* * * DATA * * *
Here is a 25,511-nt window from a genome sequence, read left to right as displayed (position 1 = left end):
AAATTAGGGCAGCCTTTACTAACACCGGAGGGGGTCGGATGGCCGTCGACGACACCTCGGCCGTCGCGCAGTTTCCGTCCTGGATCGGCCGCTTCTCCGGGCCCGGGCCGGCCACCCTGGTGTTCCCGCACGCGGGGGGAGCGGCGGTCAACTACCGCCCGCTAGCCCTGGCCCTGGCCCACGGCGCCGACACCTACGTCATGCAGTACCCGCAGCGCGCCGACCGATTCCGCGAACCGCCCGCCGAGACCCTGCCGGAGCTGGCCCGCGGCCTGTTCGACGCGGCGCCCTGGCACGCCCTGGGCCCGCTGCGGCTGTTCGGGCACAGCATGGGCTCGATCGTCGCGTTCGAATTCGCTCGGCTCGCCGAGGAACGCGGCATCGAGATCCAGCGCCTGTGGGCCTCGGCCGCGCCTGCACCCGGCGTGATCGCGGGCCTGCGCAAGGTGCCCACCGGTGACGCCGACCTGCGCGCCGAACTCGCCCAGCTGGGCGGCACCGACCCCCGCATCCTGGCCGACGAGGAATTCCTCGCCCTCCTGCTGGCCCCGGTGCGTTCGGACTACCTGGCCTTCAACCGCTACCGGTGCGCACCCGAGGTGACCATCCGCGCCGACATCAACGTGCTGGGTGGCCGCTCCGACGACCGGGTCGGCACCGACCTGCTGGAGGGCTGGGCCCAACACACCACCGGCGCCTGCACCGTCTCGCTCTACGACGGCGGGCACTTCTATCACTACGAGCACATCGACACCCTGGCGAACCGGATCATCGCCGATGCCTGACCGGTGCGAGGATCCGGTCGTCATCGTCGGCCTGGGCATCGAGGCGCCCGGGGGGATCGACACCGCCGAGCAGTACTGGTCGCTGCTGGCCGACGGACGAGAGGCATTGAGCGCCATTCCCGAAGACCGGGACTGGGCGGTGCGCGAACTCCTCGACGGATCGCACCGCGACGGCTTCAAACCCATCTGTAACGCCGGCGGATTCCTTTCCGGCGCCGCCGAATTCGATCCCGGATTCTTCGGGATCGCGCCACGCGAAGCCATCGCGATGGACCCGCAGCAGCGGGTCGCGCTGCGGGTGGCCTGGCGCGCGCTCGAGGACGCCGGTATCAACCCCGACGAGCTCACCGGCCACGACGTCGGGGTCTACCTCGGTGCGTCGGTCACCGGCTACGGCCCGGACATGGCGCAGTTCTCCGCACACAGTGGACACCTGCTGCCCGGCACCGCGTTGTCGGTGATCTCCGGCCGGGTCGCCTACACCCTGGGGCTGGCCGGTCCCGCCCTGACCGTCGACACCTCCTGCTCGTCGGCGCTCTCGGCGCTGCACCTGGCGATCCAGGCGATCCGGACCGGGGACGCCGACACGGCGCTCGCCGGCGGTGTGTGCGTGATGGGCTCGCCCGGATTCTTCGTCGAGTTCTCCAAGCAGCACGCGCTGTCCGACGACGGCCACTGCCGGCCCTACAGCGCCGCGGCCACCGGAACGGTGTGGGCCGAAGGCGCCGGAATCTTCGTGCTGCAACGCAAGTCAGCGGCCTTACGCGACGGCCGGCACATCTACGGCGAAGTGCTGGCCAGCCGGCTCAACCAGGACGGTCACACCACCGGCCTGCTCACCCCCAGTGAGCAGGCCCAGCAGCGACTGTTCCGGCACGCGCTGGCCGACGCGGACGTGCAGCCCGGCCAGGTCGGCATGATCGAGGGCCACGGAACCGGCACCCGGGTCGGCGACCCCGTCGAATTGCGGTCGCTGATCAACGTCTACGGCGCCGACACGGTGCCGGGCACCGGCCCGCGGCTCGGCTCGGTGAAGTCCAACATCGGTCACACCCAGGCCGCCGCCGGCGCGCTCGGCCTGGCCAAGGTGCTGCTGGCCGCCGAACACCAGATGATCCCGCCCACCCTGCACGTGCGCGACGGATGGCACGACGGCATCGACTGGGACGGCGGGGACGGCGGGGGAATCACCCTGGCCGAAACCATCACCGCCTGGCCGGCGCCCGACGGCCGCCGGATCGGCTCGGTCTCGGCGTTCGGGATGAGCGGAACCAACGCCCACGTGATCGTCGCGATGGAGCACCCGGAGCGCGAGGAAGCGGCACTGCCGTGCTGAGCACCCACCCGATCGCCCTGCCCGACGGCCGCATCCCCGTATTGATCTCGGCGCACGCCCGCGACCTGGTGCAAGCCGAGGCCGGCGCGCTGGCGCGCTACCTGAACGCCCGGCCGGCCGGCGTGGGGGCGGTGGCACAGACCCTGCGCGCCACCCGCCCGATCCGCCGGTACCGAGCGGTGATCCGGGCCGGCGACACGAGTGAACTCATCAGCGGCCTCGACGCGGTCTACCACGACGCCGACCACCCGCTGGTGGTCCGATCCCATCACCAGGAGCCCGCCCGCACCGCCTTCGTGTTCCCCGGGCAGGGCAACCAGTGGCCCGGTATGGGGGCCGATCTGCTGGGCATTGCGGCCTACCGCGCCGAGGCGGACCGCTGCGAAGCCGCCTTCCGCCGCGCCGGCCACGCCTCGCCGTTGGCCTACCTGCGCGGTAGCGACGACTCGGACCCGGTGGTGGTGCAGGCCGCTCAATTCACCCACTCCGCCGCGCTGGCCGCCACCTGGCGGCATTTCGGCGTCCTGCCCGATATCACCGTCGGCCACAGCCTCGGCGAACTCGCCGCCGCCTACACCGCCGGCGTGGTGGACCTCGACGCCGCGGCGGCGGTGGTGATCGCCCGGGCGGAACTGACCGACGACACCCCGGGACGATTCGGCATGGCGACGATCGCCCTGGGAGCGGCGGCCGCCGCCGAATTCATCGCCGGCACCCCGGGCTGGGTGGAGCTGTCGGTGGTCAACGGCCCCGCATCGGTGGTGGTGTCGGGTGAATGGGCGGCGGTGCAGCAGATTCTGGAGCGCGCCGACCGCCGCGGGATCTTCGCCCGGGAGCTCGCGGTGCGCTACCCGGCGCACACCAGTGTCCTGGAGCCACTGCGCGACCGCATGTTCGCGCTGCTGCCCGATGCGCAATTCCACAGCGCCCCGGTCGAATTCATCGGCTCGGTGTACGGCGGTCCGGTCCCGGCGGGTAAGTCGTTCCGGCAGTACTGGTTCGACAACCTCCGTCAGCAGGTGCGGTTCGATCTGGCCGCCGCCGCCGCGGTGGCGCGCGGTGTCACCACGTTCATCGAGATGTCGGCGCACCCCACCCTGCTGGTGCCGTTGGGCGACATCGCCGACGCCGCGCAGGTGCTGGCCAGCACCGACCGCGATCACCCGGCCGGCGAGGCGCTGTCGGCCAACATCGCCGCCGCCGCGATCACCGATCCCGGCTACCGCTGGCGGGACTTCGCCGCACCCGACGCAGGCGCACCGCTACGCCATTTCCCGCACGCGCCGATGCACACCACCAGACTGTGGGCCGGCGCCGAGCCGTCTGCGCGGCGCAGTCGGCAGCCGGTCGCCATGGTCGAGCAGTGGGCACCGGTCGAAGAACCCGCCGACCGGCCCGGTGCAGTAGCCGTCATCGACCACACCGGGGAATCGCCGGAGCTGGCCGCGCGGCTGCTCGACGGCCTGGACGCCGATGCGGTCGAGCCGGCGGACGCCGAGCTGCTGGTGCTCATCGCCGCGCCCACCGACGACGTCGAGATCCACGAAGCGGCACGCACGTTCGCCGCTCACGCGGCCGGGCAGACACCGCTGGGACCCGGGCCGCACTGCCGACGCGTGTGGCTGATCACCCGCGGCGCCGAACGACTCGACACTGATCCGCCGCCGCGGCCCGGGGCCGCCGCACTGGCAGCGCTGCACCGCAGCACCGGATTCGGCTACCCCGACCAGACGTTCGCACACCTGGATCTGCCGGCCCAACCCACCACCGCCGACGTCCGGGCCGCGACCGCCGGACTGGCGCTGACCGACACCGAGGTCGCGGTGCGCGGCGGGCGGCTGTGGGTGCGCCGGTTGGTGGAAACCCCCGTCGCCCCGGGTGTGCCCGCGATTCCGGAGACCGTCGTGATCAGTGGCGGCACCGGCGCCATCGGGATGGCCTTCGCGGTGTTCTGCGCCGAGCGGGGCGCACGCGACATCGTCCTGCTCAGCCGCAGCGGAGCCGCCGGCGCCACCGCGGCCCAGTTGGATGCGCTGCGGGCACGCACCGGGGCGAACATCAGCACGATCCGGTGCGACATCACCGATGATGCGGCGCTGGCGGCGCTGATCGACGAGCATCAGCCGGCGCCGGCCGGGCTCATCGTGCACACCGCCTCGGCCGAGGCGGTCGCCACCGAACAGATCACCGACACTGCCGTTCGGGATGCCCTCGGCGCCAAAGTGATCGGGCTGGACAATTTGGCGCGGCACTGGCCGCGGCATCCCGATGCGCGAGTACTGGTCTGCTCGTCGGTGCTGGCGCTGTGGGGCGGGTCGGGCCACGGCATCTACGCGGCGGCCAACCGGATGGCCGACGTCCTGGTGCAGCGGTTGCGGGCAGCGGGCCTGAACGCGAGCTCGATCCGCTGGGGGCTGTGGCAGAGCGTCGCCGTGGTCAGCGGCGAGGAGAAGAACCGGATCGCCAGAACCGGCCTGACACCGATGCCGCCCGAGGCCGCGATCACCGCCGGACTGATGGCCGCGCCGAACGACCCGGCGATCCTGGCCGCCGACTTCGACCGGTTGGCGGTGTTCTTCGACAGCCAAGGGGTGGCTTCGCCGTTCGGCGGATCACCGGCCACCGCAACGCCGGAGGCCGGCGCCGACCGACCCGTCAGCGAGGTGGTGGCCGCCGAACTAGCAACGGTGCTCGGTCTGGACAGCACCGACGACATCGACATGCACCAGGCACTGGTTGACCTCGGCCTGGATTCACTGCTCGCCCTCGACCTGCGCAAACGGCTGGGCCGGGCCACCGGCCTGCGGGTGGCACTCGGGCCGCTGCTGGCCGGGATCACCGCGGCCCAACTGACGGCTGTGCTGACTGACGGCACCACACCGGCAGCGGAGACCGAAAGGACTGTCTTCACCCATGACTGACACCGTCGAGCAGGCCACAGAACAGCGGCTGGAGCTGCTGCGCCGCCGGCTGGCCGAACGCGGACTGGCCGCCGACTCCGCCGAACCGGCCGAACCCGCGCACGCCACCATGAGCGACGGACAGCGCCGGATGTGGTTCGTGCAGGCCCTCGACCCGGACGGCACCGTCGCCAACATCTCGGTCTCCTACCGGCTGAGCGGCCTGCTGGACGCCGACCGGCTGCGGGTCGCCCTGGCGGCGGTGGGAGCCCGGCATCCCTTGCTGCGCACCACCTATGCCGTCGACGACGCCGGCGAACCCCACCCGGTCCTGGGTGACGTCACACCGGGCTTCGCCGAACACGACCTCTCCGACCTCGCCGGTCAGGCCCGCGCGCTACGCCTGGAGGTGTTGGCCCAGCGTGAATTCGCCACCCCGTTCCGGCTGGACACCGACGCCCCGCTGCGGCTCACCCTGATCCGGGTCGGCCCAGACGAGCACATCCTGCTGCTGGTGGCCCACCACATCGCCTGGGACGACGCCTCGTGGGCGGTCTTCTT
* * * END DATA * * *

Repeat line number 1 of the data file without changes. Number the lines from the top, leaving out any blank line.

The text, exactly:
Here is a 25,511-nt window from a genome sequence, read left to right as displayed (position 1 = left end):